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Powerful Benefits from Gentle Yoga
By Marilynn Larkin
Restorative yoga, also called “active relaxation,” can significantly improve the quality of life of women with breast cancer. That’s the word from Suzanne C. Danhauer, PhD, who presented the findings of her study at the Society of Behavioral Medicine’s annual meeting in San Diego last spring.
Along with her colleagues, Danhauer, an assistant professor of internal medicine at Wake Forest University Health Sciences in Winston-Salem, North Carolina, studied 44 breast cancer patients whose average age was 56. Half were randomly assigned to weekly 75-minute restorative yoga classes for 10 weeks; the other half, the control group, were put on a waiting list and offered the opportunity to take the classes after the study ended. The program included standard yoga postures that could be modified to suit patients’ capabilities, plus deep breathing and meditation.
At the end of the study, yoga class participants reported feeling more positive than the women in the control group. They also had significantly fewer symptoms of depression and anxiety and better health-related quality of life overall. “A lot of the benefits are emotional, so we see this as an adjunct to, not a replacement for, traditional medical therapy,” Danhauer explains.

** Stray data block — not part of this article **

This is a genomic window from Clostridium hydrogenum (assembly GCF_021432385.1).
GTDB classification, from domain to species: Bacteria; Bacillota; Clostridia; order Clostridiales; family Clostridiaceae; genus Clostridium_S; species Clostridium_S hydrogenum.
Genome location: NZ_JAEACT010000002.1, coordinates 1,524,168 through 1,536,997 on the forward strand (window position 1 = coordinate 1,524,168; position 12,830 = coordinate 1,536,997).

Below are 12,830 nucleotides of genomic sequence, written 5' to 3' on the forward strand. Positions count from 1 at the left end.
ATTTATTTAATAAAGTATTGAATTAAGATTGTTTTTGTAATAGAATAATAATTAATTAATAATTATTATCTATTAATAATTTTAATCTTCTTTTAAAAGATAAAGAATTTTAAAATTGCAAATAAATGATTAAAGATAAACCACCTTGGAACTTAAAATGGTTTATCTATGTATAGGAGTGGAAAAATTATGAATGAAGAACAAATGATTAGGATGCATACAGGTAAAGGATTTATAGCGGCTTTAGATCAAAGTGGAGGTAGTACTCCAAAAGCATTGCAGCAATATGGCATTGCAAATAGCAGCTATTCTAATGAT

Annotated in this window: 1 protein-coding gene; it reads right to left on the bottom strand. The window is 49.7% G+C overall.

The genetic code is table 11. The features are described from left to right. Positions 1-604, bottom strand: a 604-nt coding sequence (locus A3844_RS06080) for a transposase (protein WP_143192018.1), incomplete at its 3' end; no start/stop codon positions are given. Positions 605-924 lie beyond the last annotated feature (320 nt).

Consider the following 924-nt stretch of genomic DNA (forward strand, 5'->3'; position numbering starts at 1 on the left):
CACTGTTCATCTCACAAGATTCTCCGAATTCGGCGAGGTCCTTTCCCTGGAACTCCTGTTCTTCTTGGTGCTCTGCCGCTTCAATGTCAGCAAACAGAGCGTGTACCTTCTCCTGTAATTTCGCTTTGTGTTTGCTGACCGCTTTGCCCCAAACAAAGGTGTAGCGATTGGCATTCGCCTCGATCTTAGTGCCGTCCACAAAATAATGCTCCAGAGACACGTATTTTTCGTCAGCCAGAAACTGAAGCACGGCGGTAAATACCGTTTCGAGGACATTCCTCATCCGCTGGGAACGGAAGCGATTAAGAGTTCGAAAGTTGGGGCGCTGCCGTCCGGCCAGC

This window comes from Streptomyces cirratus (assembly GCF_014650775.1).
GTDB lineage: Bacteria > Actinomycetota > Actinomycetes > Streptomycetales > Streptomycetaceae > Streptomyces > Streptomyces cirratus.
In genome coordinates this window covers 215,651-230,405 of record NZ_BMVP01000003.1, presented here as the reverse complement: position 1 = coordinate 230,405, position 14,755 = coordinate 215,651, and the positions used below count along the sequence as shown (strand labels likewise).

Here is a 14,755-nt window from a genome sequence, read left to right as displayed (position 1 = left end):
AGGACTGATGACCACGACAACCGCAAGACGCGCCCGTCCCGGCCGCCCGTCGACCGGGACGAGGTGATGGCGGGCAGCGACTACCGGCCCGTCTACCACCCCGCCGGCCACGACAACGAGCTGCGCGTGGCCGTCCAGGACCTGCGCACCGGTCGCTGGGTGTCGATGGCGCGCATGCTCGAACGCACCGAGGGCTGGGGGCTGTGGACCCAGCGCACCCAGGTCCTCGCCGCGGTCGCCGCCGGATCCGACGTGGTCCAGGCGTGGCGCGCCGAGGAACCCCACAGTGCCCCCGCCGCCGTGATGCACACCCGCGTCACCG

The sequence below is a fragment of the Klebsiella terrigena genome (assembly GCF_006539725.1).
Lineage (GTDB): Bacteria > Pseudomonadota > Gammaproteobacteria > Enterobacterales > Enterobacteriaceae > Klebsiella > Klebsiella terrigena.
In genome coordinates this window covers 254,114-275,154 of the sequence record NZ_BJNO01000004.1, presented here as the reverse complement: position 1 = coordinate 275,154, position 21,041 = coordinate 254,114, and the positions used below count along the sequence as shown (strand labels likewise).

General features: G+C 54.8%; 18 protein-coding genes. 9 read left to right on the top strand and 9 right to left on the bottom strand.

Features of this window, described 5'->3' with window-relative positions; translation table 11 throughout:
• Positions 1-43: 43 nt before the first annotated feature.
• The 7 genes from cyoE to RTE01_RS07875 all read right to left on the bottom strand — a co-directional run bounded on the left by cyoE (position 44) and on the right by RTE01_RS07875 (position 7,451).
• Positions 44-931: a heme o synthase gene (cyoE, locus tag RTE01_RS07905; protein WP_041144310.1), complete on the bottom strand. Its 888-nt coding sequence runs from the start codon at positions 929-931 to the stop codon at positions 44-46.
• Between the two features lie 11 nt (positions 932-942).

She sees yoga as another way to connect for patients who have reported to her that traditional support groups are unappealing. “What’s neat is that by coming into a group like ours, they get support, but it’s on their own terms,” says Danhauer. She adds that she intends to bring the program to women in local clinics to see if the findings hold.